– Alice Gillerot (Researcher roles of agricultural collectives in the agroecological transition of territories, France)
– Lucie Sovova (Wageningen University and Research, the silent presence of self-growers)

This event has ended. Recording will be available on this website soon.

WEBINAR 3: Solidarity, care and the challenge of building an agroecological urbanism: the role of political pedagogies and community kitchens in bringing forward value shifts

Agroecology is rooted in a value system that includes principles of social justice, cultural sensitivity, ecological stewardship, more-than-human solidarity and care, that are territorially specific and built with communities in their particular geographies . Most research, knowledge and practice on building agroecological territorial food systems is based on rural areas. But how to bring forward agroecological value systems in an urban context saturated with strangers, and dominated by neoliberal capitalism,and contribute to building an agroecological urbanism based on care and solidarity? What kind of support and strategies could enable such a value shift and enable transformative practices to thrive in an urban context?

This seminar is organised in three parts: part 1 (2nd July) explores approaches, strategies,ideas and concepts that promote value shifts; part 2 (9th July) presents examples of solidarity and care at the intersection of agroecology and feminism, coming together during the Covid-19 crisis around community kitchens and begging to build an alternative urbanism; part 3 (9th July) is an open space for community kitchen activists to come together and inspire each other, by sharing their experience around agroecology, feminism, decolonial and political work.

PART 1 ( DAY 1)

– Chiara Tornaghi (Coventry University)
– Rob Logan (University of Sheffield)

Panelists confirmed so far:
– Deirdre (Dee) Woods (Granville Community Kitchen/ Land Workers Alliance/ London Food Board/ Land in our names/ Community Food Growers Network and more.)
– Elke Krasny, (Professor at the Academy of Fine Arts Vienna, and co-editor of “Critical Care: Architecture and Urbanism for a Broken planet”)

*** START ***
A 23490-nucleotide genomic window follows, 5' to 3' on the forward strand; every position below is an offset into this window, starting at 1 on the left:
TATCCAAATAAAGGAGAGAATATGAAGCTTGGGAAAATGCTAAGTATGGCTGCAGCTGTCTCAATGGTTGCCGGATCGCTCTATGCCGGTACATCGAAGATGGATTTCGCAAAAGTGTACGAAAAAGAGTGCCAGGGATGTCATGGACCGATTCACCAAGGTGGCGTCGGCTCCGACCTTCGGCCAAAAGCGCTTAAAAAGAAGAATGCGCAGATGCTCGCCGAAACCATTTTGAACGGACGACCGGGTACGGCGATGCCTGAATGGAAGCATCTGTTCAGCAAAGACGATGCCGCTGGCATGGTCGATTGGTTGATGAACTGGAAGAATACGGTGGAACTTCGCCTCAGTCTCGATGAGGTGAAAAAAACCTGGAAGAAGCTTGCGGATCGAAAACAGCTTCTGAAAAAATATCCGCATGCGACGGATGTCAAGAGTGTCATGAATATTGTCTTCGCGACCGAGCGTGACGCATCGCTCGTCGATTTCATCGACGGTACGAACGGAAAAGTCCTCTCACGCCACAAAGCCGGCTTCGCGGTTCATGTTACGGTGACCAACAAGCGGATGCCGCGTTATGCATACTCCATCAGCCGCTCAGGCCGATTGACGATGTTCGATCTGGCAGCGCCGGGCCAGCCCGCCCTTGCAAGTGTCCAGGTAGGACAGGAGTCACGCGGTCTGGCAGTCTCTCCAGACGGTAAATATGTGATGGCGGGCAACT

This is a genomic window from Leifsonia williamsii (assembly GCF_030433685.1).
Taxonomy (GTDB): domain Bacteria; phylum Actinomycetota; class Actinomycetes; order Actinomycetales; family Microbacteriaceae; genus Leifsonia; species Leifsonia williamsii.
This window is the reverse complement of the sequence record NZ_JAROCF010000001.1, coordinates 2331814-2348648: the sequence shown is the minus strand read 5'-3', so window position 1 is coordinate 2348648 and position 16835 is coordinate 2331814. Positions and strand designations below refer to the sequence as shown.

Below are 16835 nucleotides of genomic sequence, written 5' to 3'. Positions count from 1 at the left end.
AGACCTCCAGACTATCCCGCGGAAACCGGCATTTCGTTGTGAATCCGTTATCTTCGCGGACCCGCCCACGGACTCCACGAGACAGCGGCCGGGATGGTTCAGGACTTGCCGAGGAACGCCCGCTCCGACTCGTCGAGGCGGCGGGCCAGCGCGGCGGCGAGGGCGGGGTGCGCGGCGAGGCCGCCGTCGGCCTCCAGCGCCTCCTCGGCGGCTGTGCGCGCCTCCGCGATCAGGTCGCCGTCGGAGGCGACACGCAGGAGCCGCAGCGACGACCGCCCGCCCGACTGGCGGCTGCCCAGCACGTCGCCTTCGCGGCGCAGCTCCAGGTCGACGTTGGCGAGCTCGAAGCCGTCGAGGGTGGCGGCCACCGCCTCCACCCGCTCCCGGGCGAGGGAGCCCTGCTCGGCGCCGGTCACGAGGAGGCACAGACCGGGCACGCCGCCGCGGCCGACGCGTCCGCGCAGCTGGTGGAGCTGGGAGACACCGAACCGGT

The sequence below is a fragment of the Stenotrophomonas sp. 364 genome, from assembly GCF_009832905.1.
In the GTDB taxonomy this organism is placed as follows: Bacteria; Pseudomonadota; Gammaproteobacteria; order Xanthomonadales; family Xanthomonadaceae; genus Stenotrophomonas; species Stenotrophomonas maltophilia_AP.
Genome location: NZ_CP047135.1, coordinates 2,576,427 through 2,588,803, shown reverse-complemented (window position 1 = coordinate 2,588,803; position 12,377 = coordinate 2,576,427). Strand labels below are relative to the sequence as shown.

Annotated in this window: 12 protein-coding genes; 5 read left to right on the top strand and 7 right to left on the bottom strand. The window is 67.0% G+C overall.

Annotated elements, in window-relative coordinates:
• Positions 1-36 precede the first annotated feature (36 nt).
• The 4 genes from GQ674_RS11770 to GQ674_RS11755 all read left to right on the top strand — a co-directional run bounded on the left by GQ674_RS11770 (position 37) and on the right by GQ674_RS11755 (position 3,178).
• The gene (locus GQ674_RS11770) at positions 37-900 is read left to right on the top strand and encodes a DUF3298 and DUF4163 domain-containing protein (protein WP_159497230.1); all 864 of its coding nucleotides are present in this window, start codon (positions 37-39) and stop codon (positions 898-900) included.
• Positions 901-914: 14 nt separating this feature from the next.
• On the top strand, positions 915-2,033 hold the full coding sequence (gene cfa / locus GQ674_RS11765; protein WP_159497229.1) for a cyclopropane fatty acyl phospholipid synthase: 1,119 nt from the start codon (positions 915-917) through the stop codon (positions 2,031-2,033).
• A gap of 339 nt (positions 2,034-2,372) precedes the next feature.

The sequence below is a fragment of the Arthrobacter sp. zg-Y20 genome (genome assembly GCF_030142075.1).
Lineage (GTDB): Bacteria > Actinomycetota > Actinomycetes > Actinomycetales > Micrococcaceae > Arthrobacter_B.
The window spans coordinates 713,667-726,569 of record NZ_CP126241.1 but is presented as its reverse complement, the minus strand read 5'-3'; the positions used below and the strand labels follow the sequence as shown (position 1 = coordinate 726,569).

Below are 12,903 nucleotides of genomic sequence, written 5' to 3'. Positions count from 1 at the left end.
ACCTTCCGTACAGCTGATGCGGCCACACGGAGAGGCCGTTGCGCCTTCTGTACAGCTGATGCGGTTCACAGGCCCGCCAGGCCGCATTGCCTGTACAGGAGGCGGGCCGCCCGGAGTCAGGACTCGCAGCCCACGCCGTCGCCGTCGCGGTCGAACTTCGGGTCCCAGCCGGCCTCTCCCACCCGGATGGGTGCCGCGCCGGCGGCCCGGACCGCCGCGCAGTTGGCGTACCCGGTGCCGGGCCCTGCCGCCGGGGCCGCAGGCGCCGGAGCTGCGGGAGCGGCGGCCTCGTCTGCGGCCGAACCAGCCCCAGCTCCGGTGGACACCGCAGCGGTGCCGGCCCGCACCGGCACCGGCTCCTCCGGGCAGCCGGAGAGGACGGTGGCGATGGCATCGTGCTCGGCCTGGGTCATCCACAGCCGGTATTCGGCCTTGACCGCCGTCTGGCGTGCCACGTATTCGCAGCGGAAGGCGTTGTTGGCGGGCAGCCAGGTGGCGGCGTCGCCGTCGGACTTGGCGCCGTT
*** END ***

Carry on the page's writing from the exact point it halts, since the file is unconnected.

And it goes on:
– Charisma S. Acey (Associate Professor of City and Regional Planning, Berkeley Food Institute, University of California)
– Hari Byles (Compost Mentis, London)

– Jasber Singh (Centre for Agroecology, Water and Resilience, Coventry University)

This event has ended. Recording will be available on this website soon.

PART 2 (DAY 2)


– Belen Desmaison (she) (Pontificia Universidad Católica del Perú)
– Chiara Tornaghi (she) (Coventry University)

Panelists confirmed so far:

– Lucas Barberis (he) (Coordinator of programa de comedores, Secretaria de desarrollo social, Municipalidad de Rosario, Argentina)
– Abilia Ramos (she) (CENCA and community kitchen leader, Lima, Perù)
– Alain Santandreu (he) (Mesa de Seguridad Alimentaria, community kitchens network in Lima, Perù)
– Maite Rodriguez confirmed (she) (political activist and feminist based in Guatemala and director of Red Mujer y Hábitat de América Latina )

PART 3 (DAY 2)

– Lamis Jamil (Coventry University)
– Chiara Tornaghi (Coventry University) 

Community kitchens working in the framework of feminism, and/or agroecology, and/or decolonial politics, willing to be part of this event are invited to get in touch with the organisers.

This section will be rather informal. There will be time for briefly presenting themselves and then a facilitated section for exploring the scope and agenda for knowledge sharing within a global network of community kitchens at the interaction of feminism, agroecology, decoloniality and food commoning.

Confirmed so far:
– Sanelisiwe “Mimi” Nyaba ( Uphakanini community kitchen, Cape Town, South Africa)